The Minnesota Twins are suing Visa and Mastercard

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Baseball is a business just like any other. And just like many other businesses — millions of them, in fact — baseball teams feel like the credit card companies hold them hostage by imposing fees every time a customer swipes their card. The Twins feel like Visa and Mastercard have gone too far in this regard:

The Minnesota Twins hit Visa Inc. and MasterCard Inc. with an antitrust suit in New York federal court Friday accusing the credit card companies of monopolizing the market by fixing swipe fees, less than two months after a landmark $7.25 billion settlement over similar claims.

The new suit, filed by Minnesota Twins LLC and a group of Minnesota retailers, alleges that the credit card giants colluded with banks that carried their credit cards to keep swipe fees high and to keep information about those fees from consumers. Visa and MasterCard also prevented retailers from incentivizing customers to use cards with lower fees, according to the complaint.

This sort of arrangement was recently the subject of one of the largest class action settlements in history. Now baseball teams are getting in on it too.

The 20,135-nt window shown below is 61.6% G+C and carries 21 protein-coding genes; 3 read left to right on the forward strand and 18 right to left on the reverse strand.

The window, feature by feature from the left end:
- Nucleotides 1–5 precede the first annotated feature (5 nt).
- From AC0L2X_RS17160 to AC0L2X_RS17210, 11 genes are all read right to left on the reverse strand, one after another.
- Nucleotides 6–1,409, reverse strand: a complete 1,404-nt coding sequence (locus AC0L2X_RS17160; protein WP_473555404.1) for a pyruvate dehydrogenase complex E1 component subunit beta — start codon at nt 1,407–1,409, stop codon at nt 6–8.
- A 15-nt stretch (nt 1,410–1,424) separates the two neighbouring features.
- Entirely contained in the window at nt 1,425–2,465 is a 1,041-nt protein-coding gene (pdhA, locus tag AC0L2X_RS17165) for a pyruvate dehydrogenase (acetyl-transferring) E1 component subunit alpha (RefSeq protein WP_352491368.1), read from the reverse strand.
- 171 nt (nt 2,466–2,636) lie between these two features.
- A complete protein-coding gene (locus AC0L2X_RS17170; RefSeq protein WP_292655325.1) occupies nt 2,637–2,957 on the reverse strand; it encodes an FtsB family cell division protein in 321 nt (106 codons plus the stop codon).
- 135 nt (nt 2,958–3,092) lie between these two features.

If they’re not successful, look for hastily-created “cash only” signs written in magic marker on torn cardboard at a ticket window near you.

Will Middlebrooks carted off field with injury

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Phillies third baseman Will Middlebrooks suffered a serious injury during Saturday’s Grapefruit League contest against the Orioles. The infielder was chasing down a pop fly in the eighth inning when he ran into left fielder Andrew Pullin, who inadvertently trapped Middlebrooks’ ankle under his leg. Middlebrooks was unable to put weight on his leg following the collision and was carted off the field and taken to a local hospital for X-rays.

Per MLB.com’s Todd Zolecki, not much is known yet about the severity of the ankle injury or the recovery time it will require, though it appears serious enough to set Middlebrooks back considerably as he seeks a backup/bench role with the team this spring.

The 29-year-old is currently seeking another opportunity to extend his six-year major-league career in 2018. He’s coming off of two down years with the Brewers and Rangers, during which he slashed a cumulative .169/.229/.262 with four extra bases through 70 plate appearances.